Statistics and lies in Spain

LAST UPDATED: 13 Sep, 2010 @ 16:12
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Statistics and lies in Spain

By David Rick

Most of us are interested in the Spanish property market and everyone has seen the headlines… but what is really happening on the ground?

Well, for the first time in years, we can be optimistic – things are definitely improving but, while this is encouraging, it is not yet time to pop the champagne corks.

So far this year (January to June), my agency Torcal Estates has seen a 100 per cent increase in offers being made compared with the same period in 2009.

Buyers are coming from the UK and across Europe and continue to find Spain an ideal place to retire or to holiday.

Yes, there are still concerns about the market – over prices, the situation of legality and what is happening with the euro – but generally confidence is coming back.

Over the last three years prices have dropped steadily – in some cases there has been a slow, continual drop and in others prices dropped almost overnight. Overall, since the beginning of 2008 they have dropped, on average, by 35 per cent in central Andalucia.

This figure is based on the average price per square meter built (and therefore must only be used as a guide). But it is much more accurate than going on the asking prices which are given by various websites, such as Kyero.

It is based on actual offers being made and also demonstrates that the average offer is broadly ten per cent below asking price although this has increased to 15 per cent in 2010.

The average rate per square meter for 2010 is currently standing at €1,228 per square meter. And while this is by no means a way of valuing properties, it does give people a guide as to what is selling and at roughly what price.

This may be shocking to some, but the facts are plain – people are starting to buy, but they are buying the best value properties.

The difficulty with Spain is that the amount of statistical evidence is extremely limited and often very out of date.

If you look at websites to see what’s available you are looking at asking prices and these, in themselves, can be widely inaccurate.

Many agents keep old properties on their websites even when they are sold! And too many websites have prices that are way too high from sellers in no rush to sell.

What is evident is that prices still need to drop if your property is not generating interest. If you are getting viewings then the price is reasonable and given current levels of activity, all you need to do is wait for the right buyer! Good luck!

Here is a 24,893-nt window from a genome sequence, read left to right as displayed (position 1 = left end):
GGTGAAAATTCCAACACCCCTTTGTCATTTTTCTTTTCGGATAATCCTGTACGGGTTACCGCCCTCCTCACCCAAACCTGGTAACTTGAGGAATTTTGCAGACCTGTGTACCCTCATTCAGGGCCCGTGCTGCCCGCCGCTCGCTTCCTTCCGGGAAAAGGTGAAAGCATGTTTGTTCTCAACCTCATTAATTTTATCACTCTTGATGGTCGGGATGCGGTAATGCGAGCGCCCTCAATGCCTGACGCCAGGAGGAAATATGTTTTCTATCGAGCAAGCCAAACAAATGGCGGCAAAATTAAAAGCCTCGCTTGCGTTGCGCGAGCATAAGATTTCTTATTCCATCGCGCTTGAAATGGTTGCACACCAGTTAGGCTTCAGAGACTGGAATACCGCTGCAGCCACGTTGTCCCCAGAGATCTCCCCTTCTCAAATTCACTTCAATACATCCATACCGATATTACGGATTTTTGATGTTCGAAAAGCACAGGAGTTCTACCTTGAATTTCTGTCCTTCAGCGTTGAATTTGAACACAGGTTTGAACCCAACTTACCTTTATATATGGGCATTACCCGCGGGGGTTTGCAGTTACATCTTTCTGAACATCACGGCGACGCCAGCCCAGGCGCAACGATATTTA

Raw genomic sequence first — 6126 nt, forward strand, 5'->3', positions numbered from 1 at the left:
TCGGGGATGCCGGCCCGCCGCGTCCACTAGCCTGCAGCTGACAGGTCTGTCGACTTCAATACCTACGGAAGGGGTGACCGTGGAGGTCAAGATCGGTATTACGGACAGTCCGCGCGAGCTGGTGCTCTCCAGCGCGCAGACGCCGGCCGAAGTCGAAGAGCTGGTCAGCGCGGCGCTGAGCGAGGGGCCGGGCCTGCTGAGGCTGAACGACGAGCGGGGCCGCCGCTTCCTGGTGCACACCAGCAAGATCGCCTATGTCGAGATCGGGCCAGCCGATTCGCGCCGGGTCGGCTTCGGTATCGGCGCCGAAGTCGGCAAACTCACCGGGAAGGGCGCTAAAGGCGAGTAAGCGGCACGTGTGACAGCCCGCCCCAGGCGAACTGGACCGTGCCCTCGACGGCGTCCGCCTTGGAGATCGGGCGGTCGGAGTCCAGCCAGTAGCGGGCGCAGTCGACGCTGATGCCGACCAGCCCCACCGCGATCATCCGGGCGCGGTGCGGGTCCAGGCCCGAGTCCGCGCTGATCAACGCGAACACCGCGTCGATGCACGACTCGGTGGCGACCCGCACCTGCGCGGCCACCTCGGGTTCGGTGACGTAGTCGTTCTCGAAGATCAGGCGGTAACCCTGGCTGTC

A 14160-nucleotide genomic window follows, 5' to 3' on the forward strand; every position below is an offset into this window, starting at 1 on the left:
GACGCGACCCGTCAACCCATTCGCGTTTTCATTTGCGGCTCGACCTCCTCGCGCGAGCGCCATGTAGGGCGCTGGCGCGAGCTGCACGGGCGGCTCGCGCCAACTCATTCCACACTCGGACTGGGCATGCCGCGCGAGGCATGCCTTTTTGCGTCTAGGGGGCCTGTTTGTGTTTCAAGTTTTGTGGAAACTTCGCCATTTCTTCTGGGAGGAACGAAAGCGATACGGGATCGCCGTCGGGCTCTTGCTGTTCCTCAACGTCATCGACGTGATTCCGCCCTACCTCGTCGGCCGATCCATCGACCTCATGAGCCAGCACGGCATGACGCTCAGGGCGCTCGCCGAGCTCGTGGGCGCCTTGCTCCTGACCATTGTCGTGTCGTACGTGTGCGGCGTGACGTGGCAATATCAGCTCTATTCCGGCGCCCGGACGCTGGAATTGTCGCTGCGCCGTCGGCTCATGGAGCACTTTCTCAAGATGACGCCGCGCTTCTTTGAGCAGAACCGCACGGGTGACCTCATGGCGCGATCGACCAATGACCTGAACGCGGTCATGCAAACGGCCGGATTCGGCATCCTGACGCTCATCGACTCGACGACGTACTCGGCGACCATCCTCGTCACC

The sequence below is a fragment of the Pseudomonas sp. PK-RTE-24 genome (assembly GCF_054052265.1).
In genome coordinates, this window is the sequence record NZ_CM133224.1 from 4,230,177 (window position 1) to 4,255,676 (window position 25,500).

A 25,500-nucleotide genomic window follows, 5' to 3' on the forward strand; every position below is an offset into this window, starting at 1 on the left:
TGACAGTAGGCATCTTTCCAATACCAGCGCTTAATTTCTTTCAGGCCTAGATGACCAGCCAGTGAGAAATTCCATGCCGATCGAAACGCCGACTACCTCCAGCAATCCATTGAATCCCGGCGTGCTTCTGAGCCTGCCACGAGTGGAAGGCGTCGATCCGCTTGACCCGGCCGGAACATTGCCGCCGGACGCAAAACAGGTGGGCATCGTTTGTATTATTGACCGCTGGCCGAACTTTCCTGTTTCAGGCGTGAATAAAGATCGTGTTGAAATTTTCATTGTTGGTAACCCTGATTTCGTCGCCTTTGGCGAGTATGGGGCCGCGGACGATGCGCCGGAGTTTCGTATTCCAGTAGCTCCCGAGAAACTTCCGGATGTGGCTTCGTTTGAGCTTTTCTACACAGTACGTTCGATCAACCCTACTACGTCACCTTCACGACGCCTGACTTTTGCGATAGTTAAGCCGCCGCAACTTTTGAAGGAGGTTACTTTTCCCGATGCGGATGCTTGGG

Visit www.torcalestates.com

47 COMMENTS

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  1. Well said Justin. Hope the agent paid for this advertorial that is pretending to be a news story. For the record, and from a non estate agent who is well in touch with the market, this is total tosh. And that’s a polite summary.
    Even professional, well respected, long established agents are going to the wall. Why? Because, at last, the penny has dropped with potential buyers, especially the British.
    Spain is way too an expensive country in which to live and nobody with half a brain cell (or less than millions stashed away) would be stupid enough to buy property in Spain.
    I wish all good, caring agents well and hope they survive.
    I just wish the press would stop allowing them to perpetuate lies and myths.

  2. The estate agent seems to be aware of his market as a whole, as should anyone engaged in a particular field.

    – but :

    “So far this year (January to June), my agency has seen a 100 per cent increase in offers being made compared with the same period in 2009.”

    If the agency received one offer in a property in Jan-June last year and two offers in Jan-June this year, that is a 100% increase in offers being made.

    The statment does not say that any property was sold.

  3. ## This may be shocking to some, but the facts are plain – people are starting to buy, but they are buying the best value properties.

    This doesn’t really make any clear distinction. People are “starting” to buy? So before “nobody” bought? Who is buying? How much? Just because one agent sold two last month, doesn’t have anything to do with the overall market.

    ## The difficulty with Spain is that the amount of statistical evidence is extremely limited and often very out of date.

    And often a complete lie in order to hide the true reality. I mean can you imagine a big property portal saying the market has crashed, its over my friends. LOL, they’d put themselves out of business.